Macbeth's Mental State with Quotes

1195 Words Mar 10th, 2013 5 Pages
Macbeth 's general mental state throughout the Play
“ All his earlier work was naturalistic and realistic - Finally, in the last paintings, the canvasses became nonsense”
-Oliver Sacks 558

When the play first start 's Macbeth is referred to by King Duncan his “Worthiest cousin” but later on in the play Macbeth begins to show signs of mental illness perhaps due to traumatizing events such as killing Duncan, and ordering the murderers to hunt down Banquo, and his son. When Macbeth begins to see the ghosts of Banquo it shows signs of remorse or regret on his conscience, and basically it begins to ruin him. Just like Dr.P 's paintings at first they were sensible pieces of art and as the illness progressed so did his mentality.
“All
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“To thus is nothing, but to be safely thus. Our fear 's in Banquo”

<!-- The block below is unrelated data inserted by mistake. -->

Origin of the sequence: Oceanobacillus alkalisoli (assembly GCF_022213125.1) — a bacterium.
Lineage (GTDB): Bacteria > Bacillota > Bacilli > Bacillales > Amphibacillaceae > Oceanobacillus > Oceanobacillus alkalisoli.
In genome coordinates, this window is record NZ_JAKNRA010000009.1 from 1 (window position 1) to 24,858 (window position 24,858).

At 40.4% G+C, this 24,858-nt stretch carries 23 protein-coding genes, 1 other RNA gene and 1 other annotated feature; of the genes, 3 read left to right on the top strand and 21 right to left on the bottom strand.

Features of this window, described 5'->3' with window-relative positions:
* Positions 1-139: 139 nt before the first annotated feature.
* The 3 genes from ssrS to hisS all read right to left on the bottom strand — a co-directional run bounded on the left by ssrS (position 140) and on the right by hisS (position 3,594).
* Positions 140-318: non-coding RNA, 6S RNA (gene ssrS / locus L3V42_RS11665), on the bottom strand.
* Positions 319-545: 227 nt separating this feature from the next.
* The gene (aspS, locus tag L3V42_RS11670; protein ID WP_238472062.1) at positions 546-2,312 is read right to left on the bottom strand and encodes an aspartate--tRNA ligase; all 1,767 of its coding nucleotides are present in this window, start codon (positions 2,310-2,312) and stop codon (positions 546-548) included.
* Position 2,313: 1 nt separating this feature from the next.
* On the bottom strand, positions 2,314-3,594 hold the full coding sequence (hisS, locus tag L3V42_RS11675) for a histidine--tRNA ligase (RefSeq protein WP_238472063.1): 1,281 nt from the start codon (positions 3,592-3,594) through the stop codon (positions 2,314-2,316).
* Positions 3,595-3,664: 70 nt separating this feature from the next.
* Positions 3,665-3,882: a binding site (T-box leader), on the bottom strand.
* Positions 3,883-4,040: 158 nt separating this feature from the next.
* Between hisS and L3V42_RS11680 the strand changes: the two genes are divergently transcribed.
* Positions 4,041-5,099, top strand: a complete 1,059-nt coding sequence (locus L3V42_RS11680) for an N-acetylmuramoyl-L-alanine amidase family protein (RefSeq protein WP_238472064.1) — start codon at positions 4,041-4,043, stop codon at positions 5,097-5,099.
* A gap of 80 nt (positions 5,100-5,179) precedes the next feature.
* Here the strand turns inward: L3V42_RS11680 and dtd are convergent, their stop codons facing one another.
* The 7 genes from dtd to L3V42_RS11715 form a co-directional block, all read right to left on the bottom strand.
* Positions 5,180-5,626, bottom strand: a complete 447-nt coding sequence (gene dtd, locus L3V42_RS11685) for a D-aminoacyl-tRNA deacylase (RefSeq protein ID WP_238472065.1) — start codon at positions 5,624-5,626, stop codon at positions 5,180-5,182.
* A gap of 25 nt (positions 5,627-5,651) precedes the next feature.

-Macbeth III I 53-54

Although Oliver Sacks did not speak about this disorder in his analysis of Dr.P many greek tales and other plays written by Macbeth have showed that people that gain power through immoral ways tend to get very paranoid over their power. For example when Chronos bore the 12 original Olympians he feared that they would eventually grow up and take his throne, so he ate them. Another example might be from Macbeth when Duncan 's sons are accused of killing their own father to gain the throne. Also like in many of these tales this brings their own downfall, a sort of karma. When Macbeth becomes so paranoid over power and kills Banquo his nobles leave him and in the end he is killed. Just like Zues who eventually rose up and threw Chronos into the pits or Tantalus
“Here is a place reserved sir – Thou canst not say I did it, never shake.”
-III iiii 55-62

“But there is problems with the visual parts of your brain – you must see a neurologist.”
-Oliver Sacks 551

When Macbeth see 's Banquo 's ghost sitting in his seat, I think that he did not have a strong enough reaction for someone who just saw a ghost of their former comrade sitting in their dining room seat. Macbeth also
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